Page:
As digital circuitry and wireless technology become an integral part of increasing numbers of consumer and industrial goods, the opportunities available for cyber-criminals to compromise or exploit these items grows, in tandem.
Unmanned Aerial Vehicles (UAVs) or drones are now being looked upon as an emerging security issue in this respect – both as targets for cyber-attack, and as potential attack vectors for malicious actors, themselves.
An Expanding Range of Influence
Following their successful deployment in military and intelligence applications, drones have seen rapid adoption in the commercial sector, with unmanned aerial vehicles acting as a supplement or substitute for traditional modes of delivery. Retail outlets, food chains, and restaurants are now routinely using drones to fulfill customer demands for high-speed service.
UAVs have been successfully deployed as crucial links in supply chain logistics for the pharmaceutical industry, enabling delivery of fresh blood plasma and essential drugs to remote regions inaccessible to other forms of transport. Drones have also proven their value as reconnaissance and delivery agents in the health care and emergency services sectors.
In agriculture, drones are being used to chart patterns and success rates for irrigation, and to monitor the health of growing crops via infrared and other technologies. Video and still cameras mounted on UAVs provide promotional imagery for the real estate market and innovative angles for documenting sporting events and other public gatherings.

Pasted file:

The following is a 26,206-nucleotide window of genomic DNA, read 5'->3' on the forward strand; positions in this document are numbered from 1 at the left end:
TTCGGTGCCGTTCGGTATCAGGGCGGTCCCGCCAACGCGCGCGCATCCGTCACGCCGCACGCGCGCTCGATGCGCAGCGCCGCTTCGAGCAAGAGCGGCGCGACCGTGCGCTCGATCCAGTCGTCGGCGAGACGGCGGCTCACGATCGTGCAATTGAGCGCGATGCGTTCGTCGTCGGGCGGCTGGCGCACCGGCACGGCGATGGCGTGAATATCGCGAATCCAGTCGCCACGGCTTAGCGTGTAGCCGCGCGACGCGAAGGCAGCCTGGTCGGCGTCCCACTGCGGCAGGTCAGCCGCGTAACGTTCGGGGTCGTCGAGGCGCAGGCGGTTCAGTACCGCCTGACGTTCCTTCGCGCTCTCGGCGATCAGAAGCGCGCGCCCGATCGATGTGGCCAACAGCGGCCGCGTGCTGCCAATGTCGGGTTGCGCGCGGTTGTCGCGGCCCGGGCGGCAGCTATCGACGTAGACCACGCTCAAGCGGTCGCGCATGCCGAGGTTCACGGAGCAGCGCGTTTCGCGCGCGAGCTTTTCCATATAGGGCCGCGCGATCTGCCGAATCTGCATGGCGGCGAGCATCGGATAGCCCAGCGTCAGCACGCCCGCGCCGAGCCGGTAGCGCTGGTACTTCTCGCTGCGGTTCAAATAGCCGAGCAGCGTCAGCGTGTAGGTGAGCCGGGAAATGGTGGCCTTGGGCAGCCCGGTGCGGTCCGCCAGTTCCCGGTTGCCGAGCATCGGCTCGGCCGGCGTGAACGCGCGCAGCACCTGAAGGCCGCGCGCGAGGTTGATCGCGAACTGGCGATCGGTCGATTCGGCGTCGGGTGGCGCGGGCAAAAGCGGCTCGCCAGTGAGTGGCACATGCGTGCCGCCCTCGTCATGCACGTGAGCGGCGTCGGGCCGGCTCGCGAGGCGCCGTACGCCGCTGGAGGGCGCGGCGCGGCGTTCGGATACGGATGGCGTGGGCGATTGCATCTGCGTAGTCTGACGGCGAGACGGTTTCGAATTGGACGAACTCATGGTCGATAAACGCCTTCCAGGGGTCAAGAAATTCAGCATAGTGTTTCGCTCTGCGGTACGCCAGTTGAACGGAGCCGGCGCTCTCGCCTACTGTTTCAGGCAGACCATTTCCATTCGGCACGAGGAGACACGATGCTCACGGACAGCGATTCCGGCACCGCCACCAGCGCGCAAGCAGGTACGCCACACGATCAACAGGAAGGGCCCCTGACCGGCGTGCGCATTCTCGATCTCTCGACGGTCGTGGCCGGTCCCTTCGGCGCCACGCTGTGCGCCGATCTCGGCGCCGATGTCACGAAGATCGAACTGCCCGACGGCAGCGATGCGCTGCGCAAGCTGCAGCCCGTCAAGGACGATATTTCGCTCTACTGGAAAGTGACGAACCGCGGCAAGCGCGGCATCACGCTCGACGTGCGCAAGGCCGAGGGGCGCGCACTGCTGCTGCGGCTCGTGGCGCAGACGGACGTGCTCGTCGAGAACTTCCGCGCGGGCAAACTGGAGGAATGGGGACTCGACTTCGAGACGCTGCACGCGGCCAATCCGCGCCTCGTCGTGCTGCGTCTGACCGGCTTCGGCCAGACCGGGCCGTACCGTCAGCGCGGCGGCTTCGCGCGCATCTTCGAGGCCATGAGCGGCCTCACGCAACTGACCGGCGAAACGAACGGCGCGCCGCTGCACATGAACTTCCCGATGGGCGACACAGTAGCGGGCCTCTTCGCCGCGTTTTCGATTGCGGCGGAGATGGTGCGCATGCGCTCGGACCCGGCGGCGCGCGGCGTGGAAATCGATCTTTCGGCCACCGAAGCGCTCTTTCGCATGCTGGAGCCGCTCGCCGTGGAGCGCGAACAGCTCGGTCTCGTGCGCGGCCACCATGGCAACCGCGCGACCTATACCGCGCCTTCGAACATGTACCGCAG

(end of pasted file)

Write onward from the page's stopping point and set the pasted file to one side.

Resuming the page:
And with U.S. trade group The Consumer Technology Association and the Federal Aviation Administration (FAA) confirming sales of anywhere from 400,000 to one million UAVs to the Christmas holiday consumer market last year, drones are fast becoming a household item.
Susceptibility to Compromise
Unfortunately, “widespread” doesn’t necessarily equate to “safe to use”. Many UAVs have inherent and potentially serious design flaws, several of which were showcased in 2015 by security researcher Oleg Petrovsky at the Virus Bulletin conference in Prague.
Analysis of the configuration and flight controllers/microprocessors of several popular UAV models having multiple rotors revealed weaknesses associated with both the telemetry links streaming data to and from a drone via serial port connections (in which information could be captured, modified, or injected), and the UAVs’ connections to their ground station interface (whose data link could be spoofed, enabling hackers to assume complete control of the vehicle).
Protocols implemented on the ground station applications enabling communications with the UAVs (and permitting users to pilot them via wireless remote control) were found to be unsecured, allowing hackers to install malware on the systems running the ground stations. In addition, the telemetry feeds used in monitoring the vehicles and facilitating information transfer through wireless transmission were vulnerable to interception, malicious data injection, and the alteration of pre-set flight paths.
Considering that all the models tested routinely fly pre-programmed routes (as do drones used in product delivery, courier services, and for some military applications) such manipulation could potentially have alarming consequences in the field, ranging from the theft of high-value cargo, to product tampering and the redirection of UAVs for the delivery of explosives, biological weapons, or other terrorist payloads.
Concerns About File Transfer